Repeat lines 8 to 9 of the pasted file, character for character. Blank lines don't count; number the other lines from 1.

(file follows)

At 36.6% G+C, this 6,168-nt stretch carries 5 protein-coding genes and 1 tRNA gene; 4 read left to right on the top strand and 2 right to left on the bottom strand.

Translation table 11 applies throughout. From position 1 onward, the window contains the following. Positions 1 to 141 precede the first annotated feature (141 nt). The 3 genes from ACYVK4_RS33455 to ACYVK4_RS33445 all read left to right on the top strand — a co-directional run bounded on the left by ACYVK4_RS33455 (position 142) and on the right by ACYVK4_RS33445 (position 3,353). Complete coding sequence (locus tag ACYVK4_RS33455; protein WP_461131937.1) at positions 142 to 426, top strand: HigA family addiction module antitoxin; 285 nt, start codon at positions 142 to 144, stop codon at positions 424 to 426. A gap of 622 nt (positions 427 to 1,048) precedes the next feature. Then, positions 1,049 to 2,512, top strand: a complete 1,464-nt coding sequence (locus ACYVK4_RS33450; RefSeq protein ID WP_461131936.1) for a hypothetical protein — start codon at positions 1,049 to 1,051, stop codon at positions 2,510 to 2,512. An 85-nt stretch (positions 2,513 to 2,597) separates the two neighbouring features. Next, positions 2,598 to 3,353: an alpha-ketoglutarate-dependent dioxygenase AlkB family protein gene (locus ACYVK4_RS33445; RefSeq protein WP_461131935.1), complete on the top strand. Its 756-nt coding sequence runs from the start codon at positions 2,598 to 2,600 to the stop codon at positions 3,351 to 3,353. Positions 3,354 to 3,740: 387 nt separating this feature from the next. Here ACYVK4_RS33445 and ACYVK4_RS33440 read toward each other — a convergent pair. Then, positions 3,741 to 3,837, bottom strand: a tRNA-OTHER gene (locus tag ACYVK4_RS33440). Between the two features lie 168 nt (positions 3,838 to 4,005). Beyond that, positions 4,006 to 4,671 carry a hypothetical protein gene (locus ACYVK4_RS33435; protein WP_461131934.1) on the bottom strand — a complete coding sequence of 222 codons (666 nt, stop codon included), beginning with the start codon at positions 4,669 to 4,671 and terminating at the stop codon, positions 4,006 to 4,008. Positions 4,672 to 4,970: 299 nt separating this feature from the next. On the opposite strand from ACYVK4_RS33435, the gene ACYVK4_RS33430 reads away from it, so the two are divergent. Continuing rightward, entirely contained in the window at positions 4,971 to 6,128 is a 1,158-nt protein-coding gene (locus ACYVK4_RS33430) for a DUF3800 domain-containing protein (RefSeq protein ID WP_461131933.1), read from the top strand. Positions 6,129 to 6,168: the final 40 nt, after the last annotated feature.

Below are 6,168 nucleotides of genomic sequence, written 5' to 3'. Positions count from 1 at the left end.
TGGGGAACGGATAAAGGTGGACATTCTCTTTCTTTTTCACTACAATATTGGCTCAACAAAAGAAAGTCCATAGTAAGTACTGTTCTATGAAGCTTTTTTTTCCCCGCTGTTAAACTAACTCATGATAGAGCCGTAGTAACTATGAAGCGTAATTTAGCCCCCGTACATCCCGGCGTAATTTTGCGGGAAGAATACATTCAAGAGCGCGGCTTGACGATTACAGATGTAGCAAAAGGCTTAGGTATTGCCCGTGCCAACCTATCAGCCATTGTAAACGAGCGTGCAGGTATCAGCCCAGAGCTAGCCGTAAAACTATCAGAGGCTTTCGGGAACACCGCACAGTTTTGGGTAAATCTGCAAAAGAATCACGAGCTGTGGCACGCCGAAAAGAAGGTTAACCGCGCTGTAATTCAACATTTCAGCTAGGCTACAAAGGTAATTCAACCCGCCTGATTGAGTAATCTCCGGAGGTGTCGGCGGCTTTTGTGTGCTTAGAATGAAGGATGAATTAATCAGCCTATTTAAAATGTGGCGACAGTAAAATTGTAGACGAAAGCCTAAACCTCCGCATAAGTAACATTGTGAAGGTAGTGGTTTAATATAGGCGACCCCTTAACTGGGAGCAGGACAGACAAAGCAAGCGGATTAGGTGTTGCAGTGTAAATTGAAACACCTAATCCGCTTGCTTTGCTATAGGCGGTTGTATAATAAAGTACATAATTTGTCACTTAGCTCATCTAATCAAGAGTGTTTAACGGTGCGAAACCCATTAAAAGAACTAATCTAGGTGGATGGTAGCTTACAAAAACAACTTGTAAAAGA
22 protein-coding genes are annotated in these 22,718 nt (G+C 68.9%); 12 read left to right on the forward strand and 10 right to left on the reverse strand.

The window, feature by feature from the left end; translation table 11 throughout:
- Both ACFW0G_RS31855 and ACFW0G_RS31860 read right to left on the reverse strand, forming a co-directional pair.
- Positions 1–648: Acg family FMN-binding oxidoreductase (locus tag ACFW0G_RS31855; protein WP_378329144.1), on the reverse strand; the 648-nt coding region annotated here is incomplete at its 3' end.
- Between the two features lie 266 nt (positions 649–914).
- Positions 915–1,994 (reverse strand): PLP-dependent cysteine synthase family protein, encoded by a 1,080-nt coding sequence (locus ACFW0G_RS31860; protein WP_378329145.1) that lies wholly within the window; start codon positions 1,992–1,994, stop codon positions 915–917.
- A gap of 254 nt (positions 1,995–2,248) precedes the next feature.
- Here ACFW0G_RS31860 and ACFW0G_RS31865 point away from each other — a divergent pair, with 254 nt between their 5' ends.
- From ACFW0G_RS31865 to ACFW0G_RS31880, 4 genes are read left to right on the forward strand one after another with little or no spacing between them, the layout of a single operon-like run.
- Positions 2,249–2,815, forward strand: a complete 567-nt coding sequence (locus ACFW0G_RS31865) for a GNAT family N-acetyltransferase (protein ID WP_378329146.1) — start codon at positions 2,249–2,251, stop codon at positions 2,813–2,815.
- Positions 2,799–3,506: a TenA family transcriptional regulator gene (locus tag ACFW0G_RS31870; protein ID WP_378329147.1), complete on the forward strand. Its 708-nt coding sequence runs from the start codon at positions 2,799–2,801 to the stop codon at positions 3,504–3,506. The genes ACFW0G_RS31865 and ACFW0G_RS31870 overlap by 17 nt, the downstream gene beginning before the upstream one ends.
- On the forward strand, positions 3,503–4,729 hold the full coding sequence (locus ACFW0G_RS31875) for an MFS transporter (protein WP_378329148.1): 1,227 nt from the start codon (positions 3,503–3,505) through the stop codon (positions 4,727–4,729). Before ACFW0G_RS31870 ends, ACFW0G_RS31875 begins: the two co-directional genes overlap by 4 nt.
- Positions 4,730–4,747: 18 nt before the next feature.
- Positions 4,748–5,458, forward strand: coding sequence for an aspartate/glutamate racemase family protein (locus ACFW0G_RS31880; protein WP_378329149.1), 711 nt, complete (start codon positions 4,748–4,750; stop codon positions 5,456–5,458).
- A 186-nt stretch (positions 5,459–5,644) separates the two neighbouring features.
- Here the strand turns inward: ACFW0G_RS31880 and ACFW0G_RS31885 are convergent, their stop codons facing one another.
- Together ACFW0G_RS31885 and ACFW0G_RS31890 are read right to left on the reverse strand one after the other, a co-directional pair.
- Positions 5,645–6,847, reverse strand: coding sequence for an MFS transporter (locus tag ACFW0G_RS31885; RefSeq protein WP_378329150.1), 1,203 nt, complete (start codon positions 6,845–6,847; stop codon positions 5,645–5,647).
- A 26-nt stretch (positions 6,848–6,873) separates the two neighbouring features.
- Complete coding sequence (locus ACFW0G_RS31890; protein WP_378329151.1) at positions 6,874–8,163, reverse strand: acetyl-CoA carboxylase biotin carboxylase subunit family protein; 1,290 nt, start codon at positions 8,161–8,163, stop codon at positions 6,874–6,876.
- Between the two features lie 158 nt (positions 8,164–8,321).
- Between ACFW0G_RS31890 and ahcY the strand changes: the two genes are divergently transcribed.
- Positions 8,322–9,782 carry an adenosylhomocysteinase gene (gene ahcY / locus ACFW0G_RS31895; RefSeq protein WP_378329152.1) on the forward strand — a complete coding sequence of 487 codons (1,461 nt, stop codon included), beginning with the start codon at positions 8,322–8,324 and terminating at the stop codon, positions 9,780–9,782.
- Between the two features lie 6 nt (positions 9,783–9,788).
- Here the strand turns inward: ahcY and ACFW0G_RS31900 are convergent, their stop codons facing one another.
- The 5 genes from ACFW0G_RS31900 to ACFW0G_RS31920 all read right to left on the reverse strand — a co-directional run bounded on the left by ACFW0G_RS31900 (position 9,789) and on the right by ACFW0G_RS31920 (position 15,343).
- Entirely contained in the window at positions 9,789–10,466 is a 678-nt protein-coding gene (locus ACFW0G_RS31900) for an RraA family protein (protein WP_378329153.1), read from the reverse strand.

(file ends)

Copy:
- Positions 1–648: Acg family FMN-binding oxidoreductase (locus tag ACFW0G_RS31855; protein WP_378329144.1), on the reverse strand; the 648-nt coding region annotated here is incomplete at its 3' end.
- Between the two features lie 266 nt (positions 649–914).